(gdb) b _mcp23s17_irq_work
    (gdb) c

address of self

We can now reset our application by calling renode "machine Reset" and since this is static data, we can set a watch point on this address:

    (gdb) mon machine Reset
    (gdb) watch *0x200011a4
    Hardware watch point 2: *0x200011a4
    (gdb) c

There is however one caveat. Watch point on an address means that the simulation needs to compare every memory access with that address. This is particularly slow during init when memory is initialized. Thus it is better to set the watch point after the system is running.

However, we don’t know where the address is being corrupted. It is certainly somewhere between start and when the interrupt occurs. We know that when the interrupt occurs, the memory is already corrupted. We also know that the first time the address is accessed is during driver init.

What we can do then is place a breakpoint at _mcp23s17_init and once we stop there, then we create the watch point:

    (gdb) mon machine Reset
    (gdb) mon start
    (gdb) b _mcp23s17_init
    (gdb) c

After we hit c (continue), we are going to stop in the init function. At this time we can set the memory watch point and continue:

    (gdb) watch *0x200011a4
    (gdb) c

After this we are going to start stopping each time this memory is accessed (also keep in mind that because the first bytes of the structure are corrupted and the rest seem ok, we set the address to address of the structure. If the corruption was elsewhere then we would set the watch point on the address of the corrupted member variable).

After a few continue commands we can still see that the memory looks fine:

watch continue

And then this happens:

renode crash

Renode crashed. It crashes deep in the emulator core so figuring out what went wrong is rather futile.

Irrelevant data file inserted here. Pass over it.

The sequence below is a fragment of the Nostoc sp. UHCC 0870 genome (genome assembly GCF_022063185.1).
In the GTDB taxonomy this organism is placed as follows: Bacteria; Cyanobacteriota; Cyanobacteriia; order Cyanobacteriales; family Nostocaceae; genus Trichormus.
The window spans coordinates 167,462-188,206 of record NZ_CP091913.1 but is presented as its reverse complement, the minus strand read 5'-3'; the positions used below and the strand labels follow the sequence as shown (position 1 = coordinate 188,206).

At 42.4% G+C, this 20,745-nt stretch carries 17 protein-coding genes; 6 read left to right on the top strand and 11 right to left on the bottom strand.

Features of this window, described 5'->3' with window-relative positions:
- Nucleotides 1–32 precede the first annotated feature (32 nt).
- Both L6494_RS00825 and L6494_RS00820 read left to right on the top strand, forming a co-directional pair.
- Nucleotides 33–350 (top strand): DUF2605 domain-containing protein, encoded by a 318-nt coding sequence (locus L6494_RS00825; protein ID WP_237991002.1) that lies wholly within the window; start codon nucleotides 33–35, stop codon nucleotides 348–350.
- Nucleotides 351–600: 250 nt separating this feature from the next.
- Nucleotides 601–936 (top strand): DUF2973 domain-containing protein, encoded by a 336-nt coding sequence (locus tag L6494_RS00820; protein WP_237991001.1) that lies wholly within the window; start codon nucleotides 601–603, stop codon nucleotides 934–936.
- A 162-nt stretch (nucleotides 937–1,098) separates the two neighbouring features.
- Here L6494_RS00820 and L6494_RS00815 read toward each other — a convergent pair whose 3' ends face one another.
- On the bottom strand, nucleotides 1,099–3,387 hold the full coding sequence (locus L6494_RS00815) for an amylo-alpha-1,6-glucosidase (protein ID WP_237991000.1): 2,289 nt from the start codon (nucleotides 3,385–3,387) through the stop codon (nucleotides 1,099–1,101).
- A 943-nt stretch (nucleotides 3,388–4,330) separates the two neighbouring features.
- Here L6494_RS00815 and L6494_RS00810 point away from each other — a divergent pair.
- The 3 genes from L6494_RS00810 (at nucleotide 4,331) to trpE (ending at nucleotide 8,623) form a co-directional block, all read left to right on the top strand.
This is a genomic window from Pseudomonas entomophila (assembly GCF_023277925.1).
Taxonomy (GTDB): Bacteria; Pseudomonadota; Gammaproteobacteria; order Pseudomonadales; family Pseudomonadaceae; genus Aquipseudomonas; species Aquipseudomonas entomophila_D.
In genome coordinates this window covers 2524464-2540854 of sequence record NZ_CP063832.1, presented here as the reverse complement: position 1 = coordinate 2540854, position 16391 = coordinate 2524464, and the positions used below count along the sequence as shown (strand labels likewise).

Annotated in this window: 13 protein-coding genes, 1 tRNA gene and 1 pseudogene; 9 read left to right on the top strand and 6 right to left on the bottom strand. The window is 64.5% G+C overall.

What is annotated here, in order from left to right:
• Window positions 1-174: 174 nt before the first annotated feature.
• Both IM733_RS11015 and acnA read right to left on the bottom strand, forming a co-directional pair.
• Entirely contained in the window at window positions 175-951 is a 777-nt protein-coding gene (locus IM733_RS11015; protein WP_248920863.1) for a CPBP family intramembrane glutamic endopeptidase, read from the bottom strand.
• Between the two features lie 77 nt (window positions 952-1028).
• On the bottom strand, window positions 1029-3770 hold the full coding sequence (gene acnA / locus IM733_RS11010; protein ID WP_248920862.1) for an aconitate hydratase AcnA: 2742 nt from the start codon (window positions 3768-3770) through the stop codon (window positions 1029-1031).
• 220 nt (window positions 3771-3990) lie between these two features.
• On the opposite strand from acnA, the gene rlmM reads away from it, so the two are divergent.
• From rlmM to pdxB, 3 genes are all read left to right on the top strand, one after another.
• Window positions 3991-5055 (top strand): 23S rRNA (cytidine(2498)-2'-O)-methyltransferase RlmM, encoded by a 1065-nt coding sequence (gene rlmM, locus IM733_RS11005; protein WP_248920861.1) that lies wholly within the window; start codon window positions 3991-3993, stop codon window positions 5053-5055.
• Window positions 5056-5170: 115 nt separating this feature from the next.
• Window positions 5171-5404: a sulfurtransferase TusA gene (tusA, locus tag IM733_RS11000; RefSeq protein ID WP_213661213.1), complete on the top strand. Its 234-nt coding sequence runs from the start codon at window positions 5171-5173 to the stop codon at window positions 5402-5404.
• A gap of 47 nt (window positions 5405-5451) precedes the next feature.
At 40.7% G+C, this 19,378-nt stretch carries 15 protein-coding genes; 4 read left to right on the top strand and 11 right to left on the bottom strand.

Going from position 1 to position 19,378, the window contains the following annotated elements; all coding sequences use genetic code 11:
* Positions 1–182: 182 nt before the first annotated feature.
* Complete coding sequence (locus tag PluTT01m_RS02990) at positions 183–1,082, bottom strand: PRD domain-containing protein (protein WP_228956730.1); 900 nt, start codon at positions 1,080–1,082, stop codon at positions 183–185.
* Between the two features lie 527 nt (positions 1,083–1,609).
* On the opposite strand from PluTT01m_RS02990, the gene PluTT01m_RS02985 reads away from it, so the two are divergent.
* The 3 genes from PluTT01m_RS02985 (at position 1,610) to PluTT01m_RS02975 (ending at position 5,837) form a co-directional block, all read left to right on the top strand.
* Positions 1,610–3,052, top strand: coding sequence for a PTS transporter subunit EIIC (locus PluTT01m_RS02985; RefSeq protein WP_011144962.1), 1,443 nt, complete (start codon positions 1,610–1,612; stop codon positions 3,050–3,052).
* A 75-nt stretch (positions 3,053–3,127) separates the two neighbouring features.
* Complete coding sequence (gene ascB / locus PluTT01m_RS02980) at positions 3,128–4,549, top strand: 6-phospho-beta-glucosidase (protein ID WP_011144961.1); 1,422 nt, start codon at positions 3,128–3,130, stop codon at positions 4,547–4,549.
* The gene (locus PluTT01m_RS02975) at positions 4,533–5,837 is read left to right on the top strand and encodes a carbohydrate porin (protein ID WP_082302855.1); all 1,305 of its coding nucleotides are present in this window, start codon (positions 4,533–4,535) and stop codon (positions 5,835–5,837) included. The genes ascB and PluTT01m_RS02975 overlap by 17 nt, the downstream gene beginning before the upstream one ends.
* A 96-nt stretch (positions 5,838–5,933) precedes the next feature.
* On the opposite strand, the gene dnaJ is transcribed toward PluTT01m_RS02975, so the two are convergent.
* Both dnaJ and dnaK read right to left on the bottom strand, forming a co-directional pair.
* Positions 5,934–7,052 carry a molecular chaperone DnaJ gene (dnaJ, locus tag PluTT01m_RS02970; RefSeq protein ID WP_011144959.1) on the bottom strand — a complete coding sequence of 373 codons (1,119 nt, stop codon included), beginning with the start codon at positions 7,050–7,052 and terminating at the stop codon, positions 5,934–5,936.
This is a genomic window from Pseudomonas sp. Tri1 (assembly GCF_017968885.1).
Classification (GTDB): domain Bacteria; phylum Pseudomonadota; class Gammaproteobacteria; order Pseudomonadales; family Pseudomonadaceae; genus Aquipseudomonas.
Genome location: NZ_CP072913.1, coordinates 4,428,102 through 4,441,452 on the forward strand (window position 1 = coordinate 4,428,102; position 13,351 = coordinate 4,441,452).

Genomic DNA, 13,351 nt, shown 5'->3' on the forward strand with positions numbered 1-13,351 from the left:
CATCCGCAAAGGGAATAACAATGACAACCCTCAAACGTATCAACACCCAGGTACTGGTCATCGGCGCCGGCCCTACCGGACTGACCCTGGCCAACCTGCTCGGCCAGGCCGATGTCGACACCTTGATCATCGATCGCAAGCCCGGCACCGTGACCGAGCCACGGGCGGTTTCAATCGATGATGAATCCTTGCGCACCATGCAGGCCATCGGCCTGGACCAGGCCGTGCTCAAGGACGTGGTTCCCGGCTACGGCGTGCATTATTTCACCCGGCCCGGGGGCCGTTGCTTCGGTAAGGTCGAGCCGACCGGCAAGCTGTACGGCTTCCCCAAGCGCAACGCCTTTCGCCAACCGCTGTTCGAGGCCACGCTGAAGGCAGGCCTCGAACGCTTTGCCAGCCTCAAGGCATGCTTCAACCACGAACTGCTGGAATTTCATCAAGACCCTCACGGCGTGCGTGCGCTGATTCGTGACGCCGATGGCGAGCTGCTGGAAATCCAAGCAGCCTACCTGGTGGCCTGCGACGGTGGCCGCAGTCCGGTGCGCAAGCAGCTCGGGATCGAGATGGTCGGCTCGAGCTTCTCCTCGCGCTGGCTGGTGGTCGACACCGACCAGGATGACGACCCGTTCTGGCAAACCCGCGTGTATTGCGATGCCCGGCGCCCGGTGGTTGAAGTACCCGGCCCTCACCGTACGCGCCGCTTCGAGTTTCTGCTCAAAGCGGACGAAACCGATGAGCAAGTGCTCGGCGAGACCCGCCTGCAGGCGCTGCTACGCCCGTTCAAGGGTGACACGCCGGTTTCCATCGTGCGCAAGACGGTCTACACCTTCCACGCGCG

Ok so this didn’t work. What other options do we have?

Debugging it another way

Since the corruption is rather localized we can deduce a few possible scenarios about how this happens:

  • Access directly to 'self': maybe somewhere in our code we are accessing self pointer and writing something to it?

  • Some code assumes that 'self' points to something else: this is a more likely scenario because we know that sometimes in C code people use a pattern where they place "inherited" structure first in the "extended" structure. Maybe something like this is going on here as well?

The only problem is that it’s not entirely clear where to look.

We can tell by stepping through driver init function that the structure is still fine after driver has been initialized.

So let’s try to assess the code that runs in our application.

sample main

Since this is basically a sample where we create 16 virtual buttons and then press them through renode and catch the interrupts, we have the above code in the "main" of the sample. Basically it configures a callback to be received on any one of the 16 GPIO pins of the SPI adapter.

The problem is probably here somewhere.

We can place a breakpoint at main and then step through this code while checking the data to see where it gets corrupted:

    (gdb) mon machine Reset
    (gdb) mon start
    (gdb) b main
    (gdb) c
    (gdb) n
    (gdb) n

The variable we are looking for is "self→dev" which we know gets corrupted. So as we are iterating through the loop, we can print the value of this member variable using:

    (gdb) p *((struct mcp23s17*)dev->data)->dev

It turns out that for a few iterations of the pin initialization loop, the data looks fine:

loop good

But then all of a sudden the data is corrupted:

loop bad

Why is that?

If we look at the code, we see that we are calling Zephyr internal GPIO configuration functions and pass it a "dev" parameter pointing to our device. If we look at the implementation of gpio_pin_configure, we see this code:

gpio configure

OK! So the generic gpio code assumes that our data is of type struct gpio_driver_data and then writes to our memory. Which of course corrupts our data!

Aha! It seems the issue is that we simply forgotten to place a variable in our structure called struct gpio_driver_data as the first struct member!

The fix then is simply this:


Martin SchröderMartin Schröder
16 years  of experience

About the author

Martin is a full-stack expert in embedded systems, data science, firmware development, TDD, BDD, and DevOps. Martin serves as owner and co-founder of Swedish Embedded Consulting.